In case you haven’t noticed, we’re on a rapid march towards a “secure by default” web when it comes to protecting traffic. For example, back in Feb this year, 20% of the Alexa Top 1 Million sites were forcing the secure scheme:
These figures are from Scott Helme’s biannual report and we’re looking at a 5-month-old number here. I had a quiet chat with him while writing this piece and apparently that number is now at 28% of the Top 1 Million. Even more impressive is the rate at which it’s changing – the chart above shows that it’s up 45% in only 6 months!
Perhaps even more impressive again is the near 60% of web requests Mozilla is seeing that are sent securely:
Now that’s inevitably a lot of requests centred around the big players on the web who are doing HTTPS ubiquitously (think Gmail, Facebook, Twitter), but the trend is clear – HTTPS is being adopted at a fierce rate. Back in Jan I wrote about how we’d already reached the tipping point, in part because of browser measures like this:
— Troy Hunt (@troyhunt) January 26, 2017
The “shaming” of websites serving login or payment forms insecurely began with Chrome in January then Firefox shortly afterwards (occasionally with rather humorous consequences). And it worked too – soon after that tweet, Qantas did indeed properly secure their site. The indignity of visitors being told that a site is insecure inevitably helps force the hand of the site operator and HTTPS follows.
But per the title of this post, life is about to get a whole lot harder for sites that aren’t already doing HTTPS across the board. Here’s what you’re going to see in only a few months’ time:
Let’s dissect what’s going on here: at the time of writing, we’re at Chrome 59 which behaves the same as Chrome 58 in the image above so non-secure sites have no visual indicator suggesting this (at least not unless they contain a login or payment form). However, once we hit version 62 all websites with form fields served over HTTP will show a “Not secure” warning to the user. Think about what that means – for example, this site will start to show a warning:
It has a search page therefore an input field. An insecure form means that the contents of the search may be intercepted and conceivably, that could contain data that the user would prefer didn’t fall into the hands of someone listening in on the connection.
This site will also show warnings:
Yes, it’s just an email field (no, not “eMail”, that’s fake spelling!) but again, when loaded insecurely it’s open to interception.
And finally, this one will also cause browser warnings (sorry, I couldn’t help myself):
Now you may not consider information you enter into a route planner to be particularly sensitive, but how does the browser know that? They’re just text fields, anything could be going into them. Besides, this helps drive us forward to making everything eventually HTTPS which brings us to the other change in Chrome 62.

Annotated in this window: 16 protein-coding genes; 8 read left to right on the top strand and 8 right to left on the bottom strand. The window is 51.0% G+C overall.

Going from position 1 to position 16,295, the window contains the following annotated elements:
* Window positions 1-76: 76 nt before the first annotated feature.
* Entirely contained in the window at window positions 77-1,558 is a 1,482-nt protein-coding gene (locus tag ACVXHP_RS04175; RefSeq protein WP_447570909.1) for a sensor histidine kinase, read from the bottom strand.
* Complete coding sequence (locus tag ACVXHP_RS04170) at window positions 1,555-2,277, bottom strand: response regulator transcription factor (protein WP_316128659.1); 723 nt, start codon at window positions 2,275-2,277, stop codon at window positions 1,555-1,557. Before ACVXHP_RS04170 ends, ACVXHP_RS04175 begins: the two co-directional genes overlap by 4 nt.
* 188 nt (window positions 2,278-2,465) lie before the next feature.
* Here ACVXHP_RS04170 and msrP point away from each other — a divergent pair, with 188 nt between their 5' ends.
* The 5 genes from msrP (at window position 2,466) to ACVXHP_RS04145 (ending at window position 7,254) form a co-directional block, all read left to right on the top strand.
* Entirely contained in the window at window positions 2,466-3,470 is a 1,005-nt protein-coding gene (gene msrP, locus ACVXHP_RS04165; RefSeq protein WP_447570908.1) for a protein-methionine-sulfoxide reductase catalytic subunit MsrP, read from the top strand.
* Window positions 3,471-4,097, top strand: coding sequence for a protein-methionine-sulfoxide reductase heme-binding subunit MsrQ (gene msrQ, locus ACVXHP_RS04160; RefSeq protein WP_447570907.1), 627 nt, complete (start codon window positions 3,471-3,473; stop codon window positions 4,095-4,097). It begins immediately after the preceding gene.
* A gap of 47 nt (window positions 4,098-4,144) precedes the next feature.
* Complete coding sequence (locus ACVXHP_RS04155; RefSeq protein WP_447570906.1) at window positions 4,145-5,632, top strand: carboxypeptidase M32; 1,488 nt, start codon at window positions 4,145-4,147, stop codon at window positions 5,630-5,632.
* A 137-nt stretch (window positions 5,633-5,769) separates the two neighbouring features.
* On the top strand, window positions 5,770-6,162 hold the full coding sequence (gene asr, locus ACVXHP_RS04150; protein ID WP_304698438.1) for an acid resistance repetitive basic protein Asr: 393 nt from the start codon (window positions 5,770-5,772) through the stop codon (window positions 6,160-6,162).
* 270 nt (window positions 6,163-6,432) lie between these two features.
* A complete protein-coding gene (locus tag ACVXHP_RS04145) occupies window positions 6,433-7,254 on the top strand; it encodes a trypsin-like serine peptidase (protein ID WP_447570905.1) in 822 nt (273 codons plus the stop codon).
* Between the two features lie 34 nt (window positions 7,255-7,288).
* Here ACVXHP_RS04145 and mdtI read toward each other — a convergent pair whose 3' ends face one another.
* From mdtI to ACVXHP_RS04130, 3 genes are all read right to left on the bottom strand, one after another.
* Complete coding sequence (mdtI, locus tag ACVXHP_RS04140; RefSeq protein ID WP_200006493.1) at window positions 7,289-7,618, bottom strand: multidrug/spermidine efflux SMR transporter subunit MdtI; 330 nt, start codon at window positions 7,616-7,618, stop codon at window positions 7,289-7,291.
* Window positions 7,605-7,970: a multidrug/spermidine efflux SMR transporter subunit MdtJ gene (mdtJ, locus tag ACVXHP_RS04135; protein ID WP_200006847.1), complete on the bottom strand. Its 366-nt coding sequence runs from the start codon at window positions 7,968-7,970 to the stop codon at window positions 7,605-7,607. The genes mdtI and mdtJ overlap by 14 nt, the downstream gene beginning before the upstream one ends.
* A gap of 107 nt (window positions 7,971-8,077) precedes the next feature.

As indicated in their earlier graphic, all websites served insecurely whilst using incognito mode will show a warning. Chromium quite rightly explains that folks browsing incognito have a higher expectation of privacy so it makes sense to warn them when this is put at risk. But don’t think that this will just remain the domain of incognito, this is going mainstream:
Eventually, we plan to show the “Not secure” warning for all HTTP pages, even outside Incognito mode
Here’s an important observation on all this: at present, we know secure pages are secure because the browser tells us so. We know non-secure pages are not secure because the browser doesn’t tell us that they’re secure. Get it? It’s the principle of being insecure by default and that’s what we’re increasingly moving away from. Remember also that this applies to any website the browser loads so merely being behind the firewall browsing the intranet won’t keep the warnings away. If you’re not serving all those internal business systems over HTTPS then your internal users are going to be told that they’re “Not secure” too (and no, telling them to ignore warnings is not a behaviour you want to encourage).
The bottom line is this: if you’re serving anything over an insecure connection you need to be planning how you’re going to go HTTPS by default now. There’s a great appetite to go secure by developers themselves too; a few months ago I published a new Pluralsight course on What Every Developer Must Know About HTTPS and it went straight up into the Top 10 in a library of more than 6,000 courses. If you’re embarking on the journey to a secure transport layer, that’s a great place to start.
It’s taken us a while, but finally we’re getting to a “secure by default” web!
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